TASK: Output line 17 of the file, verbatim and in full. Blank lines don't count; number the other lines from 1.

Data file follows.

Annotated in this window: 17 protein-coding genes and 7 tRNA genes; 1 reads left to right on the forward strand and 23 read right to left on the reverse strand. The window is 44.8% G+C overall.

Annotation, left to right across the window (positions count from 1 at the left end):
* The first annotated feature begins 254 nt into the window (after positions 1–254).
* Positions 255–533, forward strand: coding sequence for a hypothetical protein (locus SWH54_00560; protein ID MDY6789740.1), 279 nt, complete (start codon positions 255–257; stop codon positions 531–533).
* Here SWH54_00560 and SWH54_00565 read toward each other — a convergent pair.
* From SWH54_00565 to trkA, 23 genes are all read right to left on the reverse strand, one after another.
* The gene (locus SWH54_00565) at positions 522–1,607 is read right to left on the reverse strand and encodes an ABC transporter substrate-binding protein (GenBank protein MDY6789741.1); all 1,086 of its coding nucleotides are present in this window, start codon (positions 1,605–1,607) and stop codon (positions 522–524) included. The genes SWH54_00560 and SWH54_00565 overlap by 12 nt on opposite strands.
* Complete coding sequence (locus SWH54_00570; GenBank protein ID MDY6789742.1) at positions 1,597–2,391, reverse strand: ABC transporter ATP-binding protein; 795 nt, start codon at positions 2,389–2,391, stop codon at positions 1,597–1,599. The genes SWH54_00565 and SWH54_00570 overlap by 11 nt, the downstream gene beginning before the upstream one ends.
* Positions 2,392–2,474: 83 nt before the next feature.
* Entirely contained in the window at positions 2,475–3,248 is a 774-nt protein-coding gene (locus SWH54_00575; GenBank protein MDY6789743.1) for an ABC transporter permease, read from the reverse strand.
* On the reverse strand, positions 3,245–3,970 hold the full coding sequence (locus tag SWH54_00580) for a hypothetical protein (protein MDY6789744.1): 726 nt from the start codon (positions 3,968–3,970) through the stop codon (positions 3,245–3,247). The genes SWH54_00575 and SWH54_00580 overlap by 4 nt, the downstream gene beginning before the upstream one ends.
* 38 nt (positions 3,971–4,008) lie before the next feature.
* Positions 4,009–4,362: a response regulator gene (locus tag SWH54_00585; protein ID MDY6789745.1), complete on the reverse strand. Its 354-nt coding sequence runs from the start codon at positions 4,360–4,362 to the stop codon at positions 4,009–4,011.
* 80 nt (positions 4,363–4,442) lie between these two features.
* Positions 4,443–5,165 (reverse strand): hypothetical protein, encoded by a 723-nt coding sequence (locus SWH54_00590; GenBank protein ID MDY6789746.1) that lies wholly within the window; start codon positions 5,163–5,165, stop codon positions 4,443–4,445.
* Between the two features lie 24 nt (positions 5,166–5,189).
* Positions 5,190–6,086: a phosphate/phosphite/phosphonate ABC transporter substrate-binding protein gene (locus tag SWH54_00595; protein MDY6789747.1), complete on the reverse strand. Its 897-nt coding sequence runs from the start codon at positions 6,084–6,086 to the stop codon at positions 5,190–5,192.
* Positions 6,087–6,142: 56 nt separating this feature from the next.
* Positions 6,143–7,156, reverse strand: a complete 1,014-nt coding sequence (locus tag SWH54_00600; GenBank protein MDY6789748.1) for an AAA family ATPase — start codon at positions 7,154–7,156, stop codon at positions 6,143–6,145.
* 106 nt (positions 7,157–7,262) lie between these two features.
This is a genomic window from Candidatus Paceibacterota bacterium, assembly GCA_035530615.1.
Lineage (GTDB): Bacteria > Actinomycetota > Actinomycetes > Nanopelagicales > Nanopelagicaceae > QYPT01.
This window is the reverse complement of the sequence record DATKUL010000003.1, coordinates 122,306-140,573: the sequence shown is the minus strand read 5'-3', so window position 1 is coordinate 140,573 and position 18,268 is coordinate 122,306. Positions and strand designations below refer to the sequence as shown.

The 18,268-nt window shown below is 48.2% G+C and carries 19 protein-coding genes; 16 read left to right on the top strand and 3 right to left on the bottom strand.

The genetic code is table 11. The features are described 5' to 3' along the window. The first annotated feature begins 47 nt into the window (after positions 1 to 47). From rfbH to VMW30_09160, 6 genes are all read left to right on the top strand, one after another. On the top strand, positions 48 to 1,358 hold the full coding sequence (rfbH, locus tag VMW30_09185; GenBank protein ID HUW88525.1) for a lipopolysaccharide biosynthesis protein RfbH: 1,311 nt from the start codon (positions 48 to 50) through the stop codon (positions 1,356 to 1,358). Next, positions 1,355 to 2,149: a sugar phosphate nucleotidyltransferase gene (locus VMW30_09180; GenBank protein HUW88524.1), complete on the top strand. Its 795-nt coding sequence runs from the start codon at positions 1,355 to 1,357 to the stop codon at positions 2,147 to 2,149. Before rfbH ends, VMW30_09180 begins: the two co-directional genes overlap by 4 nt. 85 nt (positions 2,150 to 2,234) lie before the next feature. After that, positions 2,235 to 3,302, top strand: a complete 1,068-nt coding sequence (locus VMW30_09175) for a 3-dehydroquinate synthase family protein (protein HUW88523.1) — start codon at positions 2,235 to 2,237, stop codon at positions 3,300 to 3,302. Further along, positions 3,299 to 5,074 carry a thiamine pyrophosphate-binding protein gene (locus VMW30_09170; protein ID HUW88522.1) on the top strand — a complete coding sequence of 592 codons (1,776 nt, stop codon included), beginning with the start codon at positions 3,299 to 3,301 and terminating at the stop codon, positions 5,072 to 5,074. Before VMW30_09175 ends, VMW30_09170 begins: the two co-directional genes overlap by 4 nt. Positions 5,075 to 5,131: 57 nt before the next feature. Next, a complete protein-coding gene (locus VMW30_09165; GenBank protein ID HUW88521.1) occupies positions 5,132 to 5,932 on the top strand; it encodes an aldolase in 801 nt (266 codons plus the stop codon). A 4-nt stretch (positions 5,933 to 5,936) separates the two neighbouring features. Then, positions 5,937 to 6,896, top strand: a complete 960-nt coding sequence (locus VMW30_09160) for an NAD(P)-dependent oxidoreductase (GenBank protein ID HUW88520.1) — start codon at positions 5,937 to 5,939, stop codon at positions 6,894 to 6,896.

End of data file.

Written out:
* Positions 5,190–6,086: a phosphate/phosphite/phosphonate ABC transporter substrate-binding protein gene (locus tag SWH54_00595; protein MDY6789747.1), complete on the reverse strand. Its 897-nt coding sequence runs from the start codon at positions 6,084–6,086 to the stop codon at positions 5,190–5,192.